Tua o te Aria. Doorways into Dying
Meaningful Encounters at End of Life
As we age or become terminally ill, we are confronted by our mortality. Being confronted by our own or another’s death can be a time of accelerated and profound growth and development. Using examples from research and personal experience working in a hospice, this article explores challenges facing our own dying as well as that of clients and family members. It discusses the relevance and benefits of psychotherapy at end of life. Throughout the dying process, disturbances can occur that may be dismissed or pathologized. This article goes further and suggests that the dying person’s apparent confusion, complex language, agitation or unusual movements, dreams and visions are some of the ways they communicate their needs and let us know what is happening to them. These phenomena are doorways through which we can connect and assist the dying to find meaning in what is happening. The dying may also experience altered and extreme states of consciousness such as coma. It is believed that in these deep inner states they are continuing their development and making spiritual connections. Rather than leaving them alone to fend for themselves, innovative interventions such as joining the world of the patient and pacing their breath are suggested. The work described in this article is based on the methods and skills found in Process Oriented Psychology, and its application to palliative care.
Ka koroheke haere ake tātau, ka whakahemohemo ana rānei, ka putēhia mai tātau e mate. Putēhia mai ana e tō tātau, tō tētahi atu mate rānei, te wā whakatere whakaaroarohanga pakeketanga whanaketanga. Mai i ngā tauira rangahau, ngā wheako whaiaro mahi i te whare whakahemohemo, ka tūhurahia e tēnei tuhinga ngā whakatumatuma hāngai ki tō tatau, tō ngā kiritaki me ō te whānau. Ka matapakihia te whaitake me ngā hua o te whakaora hinengaro i te mutunga o te koiora. I te wā e whakamatemate ana tērā pea ka puta ake he ngākau kāhuirangi, a, e kene pea ka parea ki rahaki ka whakaaramātaihia rānei. He tirohanga atu anō tā tō tēnei tuhinga, e kī ana ko te ngākau kāhuirangi o te tūroro, te reo matatini, te kōmingomingotanga, oi rānei, ngā moemoeā ngā matakitenga ētahi o ngā momo whakaaturanga i ō rātau hiahia whakamōhio hoki e ahahia ana rātau. He kuaha ēnei pāmamaetanga e taea ai te hono atu, te āwhina atu i te hunga mate ki te rapu māramatanga mō ēnei pānga. Tērā pea ka wheakohia he takotoranga rērerekē, takotoranga tōpitopito o te mauri pērā i te maurimoe. E whakaponohia ana i roto i te ēnei takotoranga houroto e whakanake haere tonu ana rātau, ā, e hono atu ana ki te taha wairua. E meahia ana kaua rātau e waiho mokemokehia ki ā rātau anō, engari me huri ki te kōmuhu hou pēnei i te hono atu ki te ao o te tūroro ka whetoko i ō rātau hā. Ko te tūāpapa o ngā mahi whakaahuahia i roto I tēnei tuhinga nō ngā tukanga me ngā pūkenga kai roto i Tukanga Pānga Hinengaro, me ana whakatau ki te mahi haumanu.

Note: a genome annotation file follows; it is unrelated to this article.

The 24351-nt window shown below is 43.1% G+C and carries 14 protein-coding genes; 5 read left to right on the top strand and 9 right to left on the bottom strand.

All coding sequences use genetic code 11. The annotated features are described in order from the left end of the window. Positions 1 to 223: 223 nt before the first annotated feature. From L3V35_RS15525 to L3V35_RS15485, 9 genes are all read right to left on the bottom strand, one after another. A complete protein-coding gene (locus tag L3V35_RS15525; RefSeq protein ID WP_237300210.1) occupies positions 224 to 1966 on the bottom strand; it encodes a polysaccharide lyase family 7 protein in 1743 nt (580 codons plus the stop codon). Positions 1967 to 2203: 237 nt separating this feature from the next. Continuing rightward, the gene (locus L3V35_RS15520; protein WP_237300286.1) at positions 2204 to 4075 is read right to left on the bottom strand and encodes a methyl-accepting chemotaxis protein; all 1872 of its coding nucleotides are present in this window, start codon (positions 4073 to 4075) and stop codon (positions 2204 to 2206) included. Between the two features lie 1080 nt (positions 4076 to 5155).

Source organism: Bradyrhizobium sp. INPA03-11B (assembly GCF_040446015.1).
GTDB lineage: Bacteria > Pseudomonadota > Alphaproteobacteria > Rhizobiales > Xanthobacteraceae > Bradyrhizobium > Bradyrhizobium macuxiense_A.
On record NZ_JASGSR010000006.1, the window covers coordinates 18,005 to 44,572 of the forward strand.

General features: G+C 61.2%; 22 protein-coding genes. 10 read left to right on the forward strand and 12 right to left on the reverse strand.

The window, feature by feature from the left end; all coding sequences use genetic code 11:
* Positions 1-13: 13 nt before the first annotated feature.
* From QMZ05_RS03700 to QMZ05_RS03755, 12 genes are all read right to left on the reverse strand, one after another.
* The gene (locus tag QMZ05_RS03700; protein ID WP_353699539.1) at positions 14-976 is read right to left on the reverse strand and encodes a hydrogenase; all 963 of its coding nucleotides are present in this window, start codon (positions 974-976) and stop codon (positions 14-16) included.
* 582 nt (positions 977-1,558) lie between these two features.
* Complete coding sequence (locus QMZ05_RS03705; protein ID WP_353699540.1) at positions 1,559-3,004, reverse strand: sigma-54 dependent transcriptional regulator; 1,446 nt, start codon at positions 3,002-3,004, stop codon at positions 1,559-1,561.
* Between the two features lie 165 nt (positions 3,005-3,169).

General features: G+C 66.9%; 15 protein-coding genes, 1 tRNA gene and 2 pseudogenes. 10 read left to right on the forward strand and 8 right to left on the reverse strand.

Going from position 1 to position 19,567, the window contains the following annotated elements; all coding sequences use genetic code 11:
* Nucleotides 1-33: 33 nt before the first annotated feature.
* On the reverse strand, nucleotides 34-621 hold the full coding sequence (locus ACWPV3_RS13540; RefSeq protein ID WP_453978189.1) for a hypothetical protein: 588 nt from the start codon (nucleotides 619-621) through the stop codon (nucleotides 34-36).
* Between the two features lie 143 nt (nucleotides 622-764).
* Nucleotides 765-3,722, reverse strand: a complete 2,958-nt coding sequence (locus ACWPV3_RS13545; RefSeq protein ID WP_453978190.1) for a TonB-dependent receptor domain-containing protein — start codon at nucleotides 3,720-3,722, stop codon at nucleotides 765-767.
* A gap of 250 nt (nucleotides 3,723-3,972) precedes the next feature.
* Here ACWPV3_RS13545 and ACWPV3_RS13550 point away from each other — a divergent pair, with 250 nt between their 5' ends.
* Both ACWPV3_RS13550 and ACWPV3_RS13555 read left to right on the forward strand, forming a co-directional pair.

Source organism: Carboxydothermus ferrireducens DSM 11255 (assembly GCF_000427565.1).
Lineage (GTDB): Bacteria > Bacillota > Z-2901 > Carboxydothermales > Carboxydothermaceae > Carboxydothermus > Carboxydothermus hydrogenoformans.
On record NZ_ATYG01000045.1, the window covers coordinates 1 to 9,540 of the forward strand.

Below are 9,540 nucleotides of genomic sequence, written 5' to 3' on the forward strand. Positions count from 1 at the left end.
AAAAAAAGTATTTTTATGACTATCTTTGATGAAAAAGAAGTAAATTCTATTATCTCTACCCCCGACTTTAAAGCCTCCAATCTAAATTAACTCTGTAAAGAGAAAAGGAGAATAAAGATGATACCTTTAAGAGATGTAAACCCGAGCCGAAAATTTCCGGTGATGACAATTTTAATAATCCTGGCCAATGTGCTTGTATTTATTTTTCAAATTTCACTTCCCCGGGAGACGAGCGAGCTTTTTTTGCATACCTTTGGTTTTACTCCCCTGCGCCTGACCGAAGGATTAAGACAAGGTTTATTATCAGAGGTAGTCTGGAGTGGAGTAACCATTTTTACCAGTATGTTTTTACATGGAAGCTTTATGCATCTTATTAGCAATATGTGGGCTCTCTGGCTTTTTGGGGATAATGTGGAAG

Copyright (c) 2018 Ata: Journal of Psychotherapy Aotearoa New Zealand
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